Lucien Bahaj, ‘Pink Pony’ and ‘Lucien’ Fixture, Dies at 74
Another of the old neighborhood guard has passed on.
Lucien Bahaj, the local icon behind Lower East Side favorites Lucien and the Pink Pony, died last week. He was 74.
According to published reports, he died on July 29.
The Moroccan-born Bahaj founded his eponymous French bistro on First Avenue in 1998. It was a place to bump elbows with downtown creative folk.
“You never knew who you might meet or what creator—famous, infamous, or just an inspiring player—might walk through the door [of Lucien] and join the conversation: from A-listers like Lady Gaga, Tilda Swinton, A$AP Rocky, Ryan Gosling, and Lenny Kravitz, to countless avant-garde cultural figures like Jonas Mekas, Dash Snow, Gary Indiana, Eric N. Mack, Kerby Jean Raymond,” Clayton Patterson wrote in the online publication, Document.
He took over the Pink Pony business – founded in 1989 by Max Fish owner Uli Rimkus – back in 2001. Both establishments shared a lease and emergency egress.
Ludlow Street really hasn’t been the same since the Pony went to pasture in 2013, following years of closure scares. In the end, a gouging rent hike was to blame – from $6,000 to $20,000 per month. These days, it’s home to the uber-trendy Ludlow Coffee Supply.
Patterson, who ran in the same circles as Bahaj, further eulogized his friend…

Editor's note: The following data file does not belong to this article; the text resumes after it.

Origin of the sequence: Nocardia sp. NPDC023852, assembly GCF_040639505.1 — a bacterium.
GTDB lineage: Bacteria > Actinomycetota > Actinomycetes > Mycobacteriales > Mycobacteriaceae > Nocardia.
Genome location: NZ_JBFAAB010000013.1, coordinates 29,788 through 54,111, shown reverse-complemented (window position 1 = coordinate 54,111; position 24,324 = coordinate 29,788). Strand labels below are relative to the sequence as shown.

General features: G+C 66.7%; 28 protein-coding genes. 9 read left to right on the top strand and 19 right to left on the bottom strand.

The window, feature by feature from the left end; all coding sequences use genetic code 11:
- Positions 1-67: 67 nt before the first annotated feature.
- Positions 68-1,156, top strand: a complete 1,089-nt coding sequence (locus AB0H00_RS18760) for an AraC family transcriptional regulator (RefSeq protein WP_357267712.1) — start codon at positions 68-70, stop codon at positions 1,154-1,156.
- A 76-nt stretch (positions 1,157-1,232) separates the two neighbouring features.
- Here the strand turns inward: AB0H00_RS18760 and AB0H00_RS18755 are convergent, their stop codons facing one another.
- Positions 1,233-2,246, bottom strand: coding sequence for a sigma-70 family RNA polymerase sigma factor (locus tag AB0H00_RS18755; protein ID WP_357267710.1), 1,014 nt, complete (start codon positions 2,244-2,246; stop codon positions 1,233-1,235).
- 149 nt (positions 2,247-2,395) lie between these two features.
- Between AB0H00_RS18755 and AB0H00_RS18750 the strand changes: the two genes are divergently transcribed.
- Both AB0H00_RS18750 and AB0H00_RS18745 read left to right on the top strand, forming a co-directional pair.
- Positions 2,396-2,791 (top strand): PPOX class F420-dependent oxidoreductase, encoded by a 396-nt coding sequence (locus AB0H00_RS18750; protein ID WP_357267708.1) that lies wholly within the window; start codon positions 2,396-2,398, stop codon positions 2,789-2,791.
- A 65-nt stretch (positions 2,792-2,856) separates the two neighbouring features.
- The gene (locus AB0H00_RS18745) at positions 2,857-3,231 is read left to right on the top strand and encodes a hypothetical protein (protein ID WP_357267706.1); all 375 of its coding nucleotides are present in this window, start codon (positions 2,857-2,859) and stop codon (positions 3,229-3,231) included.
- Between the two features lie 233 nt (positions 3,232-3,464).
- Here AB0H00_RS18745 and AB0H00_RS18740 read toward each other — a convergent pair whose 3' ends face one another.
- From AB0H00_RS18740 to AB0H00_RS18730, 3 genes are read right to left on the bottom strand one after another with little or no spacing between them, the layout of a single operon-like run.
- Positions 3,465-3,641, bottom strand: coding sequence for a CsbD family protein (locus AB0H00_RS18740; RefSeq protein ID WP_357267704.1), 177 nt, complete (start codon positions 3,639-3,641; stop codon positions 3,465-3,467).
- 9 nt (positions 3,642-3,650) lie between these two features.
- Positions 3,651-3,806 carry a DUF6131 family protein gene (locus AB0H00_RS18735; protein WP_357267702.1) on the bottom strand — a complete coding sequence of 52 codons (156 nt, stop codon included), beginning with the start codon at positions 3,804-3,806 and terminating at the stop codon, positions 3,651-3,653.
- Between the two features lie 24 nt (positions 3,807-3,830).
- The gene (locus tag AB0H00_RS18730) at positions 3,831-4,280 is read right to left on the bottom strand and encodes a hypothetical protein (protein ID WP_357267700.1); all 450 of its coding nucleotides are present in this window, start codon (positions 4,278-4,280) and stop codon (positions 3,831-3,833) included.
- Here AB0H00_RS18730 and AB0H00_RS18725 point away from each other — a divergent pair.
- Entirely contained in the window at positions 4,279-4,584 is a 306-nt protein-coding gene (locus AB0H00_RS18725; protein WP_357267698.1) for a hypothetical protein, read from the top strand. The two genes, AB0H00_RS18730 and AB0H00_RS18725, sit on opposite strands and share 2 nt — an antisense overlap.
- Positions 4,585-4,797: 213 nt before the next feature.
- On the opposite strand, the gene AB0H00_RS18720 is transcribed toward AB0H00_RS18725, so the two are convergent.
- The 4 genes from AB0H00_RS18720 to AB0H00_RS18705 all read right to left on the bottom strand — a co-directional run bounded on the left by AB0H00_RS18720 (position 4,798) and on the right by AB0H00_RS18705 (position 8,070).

Lucien’s eatery was his art form and his performance space. Every day, he worked to perfect his art; tasting the food and wines, changing the spices and the mixtures, trying out different seating arrangements, and curating a selection of avant-garde reading material.
The area where Lucien opened Pink Pony—between Delancey and Houston, near where I live—was a dark, dangerous, drug-dealing zone, and Lucien brought in a bright, glowing, positive light. He created a ship that could carry a traveler to an intellectual wonderland filled with inspiring thoughts, ideas, and people. Besides fabulous food, he gave me joy and friendship. I learned so much from being around Lucien. He made me and so many others feel welcome and equal. He was one of a kind; a true New Yorker, a true LESer, and a true friend.